Collection Development Policy
In accordance with the Libraries’ mission, the CCA Libraries’ collections function in tandem with library services to meet the information needs of our community. Three strategies are employed:
- Acquiring and maintaining up-to-date and relevant collections, tailored to support CCA’s diverse curriculum.
- Providing the tools and spaces for serendipitous discovery, both physical and virtual.
- Partnering with faculty to design and provide instructional services and tools tailored to the curriculum.
We utilize resources within our local and broader academic communities to fill information needs whenever appropriate. Inter-library loan and open access materials are used regularly, and we devote significant resources toward providing the necessary tools and instructional services to help CCA’s students and faculty navigate the various resources available to them.
Since 2014 we have allocated a portion of our collections budget toward the Faculty Development collection. This collection supports faculty teaching and professional development, and is one part of the Libraries’ partnership in Instructional Services and Technology initiatives.
As a significant California art and design library, we also collect and retain California art and design exhibition catalogs and other publications.
Meyer Library in Oakland is the original library of the college, founded in 1907. Its collections begin from that time and focus on fine arts and a general undergraduate course of study.
Meyer Library also houses:
- CCA College Archives
- Faculty Development Collection
- Hamaguchi Study Print Collection
- Capp Street Project Archive
- Robert Sommer Mudflats Collection
- Artists’ Book collection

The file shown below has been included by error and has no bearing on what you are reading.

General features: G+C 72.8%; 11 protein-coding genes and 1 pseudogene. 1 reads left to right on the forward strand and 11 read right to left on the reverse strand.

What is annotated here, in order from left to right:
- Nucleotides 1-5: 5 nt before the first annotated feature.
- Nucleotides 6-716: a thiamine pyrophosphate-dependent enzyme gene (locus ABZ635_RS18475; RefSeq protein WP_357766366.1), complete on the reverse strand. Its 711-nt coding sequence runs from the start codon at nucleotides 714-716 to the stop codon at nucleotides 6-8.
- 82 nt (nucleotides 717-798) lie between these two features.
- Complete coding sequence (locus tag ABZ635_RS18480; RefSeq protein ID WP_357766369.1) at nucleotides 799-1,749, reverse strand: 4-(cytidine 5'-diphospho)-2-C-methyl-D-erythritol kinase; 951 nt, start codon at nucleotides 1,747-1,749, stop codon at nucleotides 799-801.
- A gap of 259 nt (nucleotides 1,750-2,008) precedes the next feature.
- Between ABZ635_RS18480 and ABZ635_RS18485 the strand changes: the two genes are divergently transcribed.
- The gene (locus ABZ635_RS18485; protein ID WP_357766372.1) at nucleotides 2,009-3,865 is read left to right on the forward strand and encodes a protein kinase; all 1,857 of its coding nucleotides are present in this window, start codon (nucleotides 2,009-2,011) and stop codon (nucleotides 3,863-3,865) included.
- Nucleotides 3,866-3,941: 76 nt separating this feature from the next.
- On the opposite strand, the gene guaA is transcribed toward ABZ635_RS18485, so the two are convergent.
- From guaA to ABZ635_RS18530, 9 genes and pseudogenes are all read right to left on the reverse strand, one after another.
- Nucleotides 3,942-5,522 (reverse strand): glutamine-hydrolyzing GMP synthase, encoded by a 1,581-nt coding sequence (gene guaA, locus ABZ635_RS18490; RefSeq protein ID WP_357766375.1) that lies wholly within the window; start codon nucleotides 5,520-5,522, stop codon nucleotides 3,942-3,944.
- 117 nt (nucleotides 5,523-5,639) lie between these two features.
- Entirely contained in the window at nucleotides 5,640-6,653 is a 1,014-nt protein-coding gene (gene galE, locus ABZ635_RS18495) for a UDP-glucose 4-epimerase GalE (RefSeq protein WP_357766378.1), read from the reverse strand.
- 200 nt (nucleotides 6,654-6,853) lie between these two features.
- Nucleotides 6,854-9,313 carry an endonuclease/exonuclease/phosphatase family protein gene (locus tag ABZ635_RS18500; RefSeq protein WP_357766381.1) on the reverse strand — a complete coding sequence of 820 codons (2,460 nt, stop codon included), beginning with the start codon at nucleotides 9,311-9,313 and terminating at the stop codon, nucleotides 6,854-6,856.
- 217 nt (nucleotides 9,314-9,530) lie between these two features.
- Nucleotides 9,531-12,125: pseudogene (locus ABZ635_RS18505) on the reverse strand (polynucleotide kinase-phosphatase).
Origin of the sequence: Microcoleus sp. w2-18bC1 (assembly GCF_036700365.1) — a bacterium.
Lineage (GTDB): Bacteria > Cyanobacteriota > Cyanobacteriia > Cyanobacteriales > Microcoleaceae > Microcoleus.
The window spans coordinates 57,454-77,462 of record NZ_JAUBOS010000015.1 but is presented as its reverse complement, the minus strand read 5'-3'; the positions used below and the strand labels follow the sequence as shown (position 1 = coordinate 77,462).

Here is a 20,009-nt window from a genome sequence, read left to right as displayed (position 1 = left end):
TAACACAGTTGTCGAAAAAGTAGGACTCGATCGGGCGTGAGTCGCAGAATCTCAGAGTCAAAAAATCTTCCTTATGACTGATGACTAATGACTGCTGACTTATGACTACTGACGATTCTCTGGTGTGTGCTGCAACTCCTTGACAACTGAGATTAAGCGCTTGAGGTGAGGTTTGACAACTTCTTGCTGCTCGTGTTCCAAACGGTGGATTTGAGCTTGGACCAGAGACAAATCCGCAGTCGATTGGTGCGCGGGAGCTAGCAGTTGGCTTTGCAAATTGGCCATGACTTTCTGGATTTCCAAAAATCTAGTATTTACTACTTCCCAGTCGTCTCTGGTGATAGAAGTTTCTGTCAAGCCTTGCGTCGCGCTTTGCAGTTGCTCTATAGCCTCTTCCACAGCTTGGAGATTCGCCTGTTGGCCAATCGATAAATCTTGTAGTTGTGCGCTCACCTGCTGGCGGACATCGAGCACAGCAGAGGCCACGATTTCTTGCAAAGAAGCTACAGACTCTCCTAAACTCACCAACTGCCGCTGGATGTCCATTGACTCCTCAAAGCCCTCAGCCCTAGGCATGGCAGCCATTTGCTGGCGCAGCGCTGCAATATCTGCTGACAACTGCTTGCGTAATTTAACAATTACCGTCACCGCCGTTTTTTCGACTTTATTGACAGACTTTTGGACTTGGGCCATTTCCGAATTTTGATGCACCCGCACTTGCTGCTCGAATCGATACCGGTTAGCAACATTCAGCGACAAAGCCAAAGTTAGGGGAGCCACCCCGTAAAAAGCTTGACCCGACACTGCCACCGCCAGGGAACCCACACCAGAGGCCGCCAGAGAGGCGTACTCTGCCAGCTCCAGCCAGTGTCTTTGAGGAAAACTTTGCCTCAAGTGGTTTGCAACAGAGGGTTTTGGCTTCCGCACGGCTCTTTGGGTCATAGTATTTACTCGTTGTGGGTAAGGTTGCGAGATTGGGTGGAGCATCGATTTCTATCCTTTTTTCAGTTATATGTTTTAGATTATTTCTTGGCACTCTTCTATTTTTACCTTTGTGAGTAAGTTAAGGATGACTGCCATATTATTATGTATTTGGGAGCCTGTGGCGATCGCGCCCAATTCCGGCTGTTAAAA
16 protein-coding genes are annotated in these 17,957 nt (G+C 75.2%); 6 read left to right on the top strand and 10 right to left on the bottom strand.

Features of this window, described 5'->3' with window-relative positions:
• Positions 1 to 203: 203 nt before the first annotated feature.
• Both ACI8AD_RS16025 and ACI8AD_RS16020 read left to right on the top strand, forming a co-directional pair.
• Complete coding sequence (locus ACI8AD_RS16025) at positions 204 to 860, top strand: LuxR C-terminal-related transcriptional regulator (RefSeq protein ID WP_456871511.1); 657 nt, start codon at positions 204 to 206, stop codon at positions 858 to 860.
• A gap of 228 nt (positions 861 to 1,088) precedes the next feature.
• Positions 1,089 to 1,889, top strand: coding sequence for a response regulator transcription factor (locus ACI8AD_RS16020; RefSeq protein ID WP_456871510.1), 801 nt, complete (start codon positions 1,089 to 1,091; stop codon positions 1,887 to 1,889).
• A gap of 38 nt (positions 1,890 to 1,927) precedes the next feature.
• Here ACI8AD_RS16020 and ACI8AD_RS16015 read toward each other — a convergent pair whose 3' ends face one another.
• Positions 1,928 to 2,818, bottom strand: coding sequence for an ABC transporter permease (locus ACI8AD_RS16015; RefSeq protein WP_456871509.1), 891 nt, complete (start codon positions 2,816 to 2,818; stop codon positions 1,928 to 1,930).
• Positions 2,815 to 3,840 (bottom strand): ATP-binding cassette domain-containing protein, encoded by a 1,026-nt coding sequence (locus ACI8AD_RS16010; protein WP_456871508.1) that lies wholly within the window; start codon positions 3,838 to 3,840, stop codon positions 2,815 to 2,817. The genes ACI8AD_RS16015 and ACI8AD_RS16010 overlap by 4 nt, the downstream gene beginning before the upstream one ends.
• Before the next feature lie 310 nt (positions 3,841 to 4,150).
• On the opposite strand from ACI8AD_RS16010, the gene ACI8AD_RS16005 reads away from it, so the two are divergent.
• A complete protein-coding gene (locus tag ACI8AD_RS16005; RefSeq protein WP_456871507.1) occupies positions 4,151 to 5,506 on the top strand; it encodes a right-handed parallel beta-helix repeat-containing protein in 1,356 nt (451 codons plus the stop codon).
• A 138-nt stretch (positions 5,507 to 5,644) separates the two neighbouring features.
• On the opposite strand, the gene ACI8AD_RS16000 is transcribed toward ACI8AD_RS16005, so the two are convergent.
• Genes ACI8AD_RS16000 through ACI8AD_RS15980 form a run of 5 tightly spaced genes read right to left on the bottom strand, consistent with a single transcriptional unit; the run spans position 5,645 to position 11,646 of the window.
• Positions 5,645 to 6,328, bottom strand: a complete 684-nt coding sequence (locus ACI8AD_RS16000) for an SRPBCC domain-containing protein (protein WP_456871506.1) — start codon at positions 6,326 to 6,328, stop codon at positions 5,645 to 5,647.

- Games Collection
- Dye and Fiber Seed Library
Simpson Library in San Francisco was established in 1986 to support the architecture and design programs. It retains this focus, but is continually expanding to support the growing number of programs on the San Francisco Campus.
Simpson Library also houses:
- Small Press Traffic Collection
- Joseph Sinel Collection
- Walter Landor Collection
- Louis Shawl Collection
- Charles Pfister Collection
- Artists’ Book Collection
- MUSE carts and science equipment collection
- Object Collection
- Zine and Comics collection
Materials Library in San Francisco was established in 1998 to support the architecture and design programs. It now serves the entire CCA curriculum, providing access to and information about new, innovative, and sustainable materials.
CCA Student Work
In general, CCA Libraries do not collect student work. One exception is the occasional acceptance of student work resulting from innovative pedagogical assignments using library materials. These usually take the form of artists’ books, but may take other forms. We accept no more than 5 books from any one project. To accept a student book into the library collection, we require permission to digitize the content for VAULT, and make it publicly viewable. Student permission form is here.